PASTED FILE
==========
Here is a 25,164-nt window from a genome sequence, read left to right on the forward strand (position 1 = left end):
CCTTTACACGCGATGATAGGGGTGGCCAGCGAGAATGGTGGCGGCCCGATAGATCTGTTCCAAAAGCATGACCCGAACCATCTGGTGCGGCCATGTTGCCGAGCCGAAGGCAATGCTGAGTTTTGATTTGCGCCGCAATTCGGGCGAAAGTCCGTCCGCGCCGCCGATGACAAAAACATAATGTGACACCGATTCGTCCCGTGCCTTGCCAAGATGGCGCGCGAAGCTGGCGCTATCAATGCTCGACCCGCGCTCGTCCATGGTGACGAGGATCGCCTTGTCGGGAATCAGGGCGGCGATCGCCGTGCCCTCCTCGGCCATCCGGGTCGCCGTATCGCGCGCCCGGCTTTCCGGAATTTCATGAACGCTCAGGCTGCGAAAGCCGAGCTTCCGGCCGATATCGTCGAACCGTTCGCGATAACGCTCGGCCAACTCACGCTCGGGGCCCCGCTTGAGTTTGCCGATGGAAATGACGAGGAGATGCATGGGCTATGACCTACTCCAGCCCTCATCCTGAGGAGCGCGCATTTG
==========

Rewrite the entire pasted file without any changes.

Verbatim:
Here is a 25,164-nt window from a genome sequence, read left to right on the forward strand (position 1 = left end):
CCTTTACACGCGATGATAGGGGTGGCCAGCGAGAATGGTGGCGGCCCGATAGATCTGTTCCAAAAGCATGACCCGAACCATCTGGTGCGGCCATGTTGCCGAGCCGAAGGCAATGCTGAGTTTTGATTTGCGCCGCAATTCGGGCGAAAGTCCGTCCGCGCCGCCGATGACAAAAACATAATGTGACACCGATTCGTCCCGTGCCTTGCCAAGATGGCGCGCGAAGCTGGCGCTATCAATGCTCGACCCGCGCTCGTCCATGGTGACGAGGATCGCCTTGTCGGGAATCAGGGCGGCGATCGCCGTGCCCTCCTCGGCCATCCGGGTCGCCGTATCGCGCGCCCGGCTTTCCGGAATTTCATGAACGCTCAGGCTGCGAAAGCCGAGCTTCCGGCCGATATCGTCGAACCGTTCGCGATAACGCTCGGCCAACTCACGCTCGGGGCCCCGCTTGAGTTTGCCGATGGAAATGACGAGGAGATGCATGGGCTATGACCTACTCCAGCCCTCATCCTGAGGAGCGCGCATTTG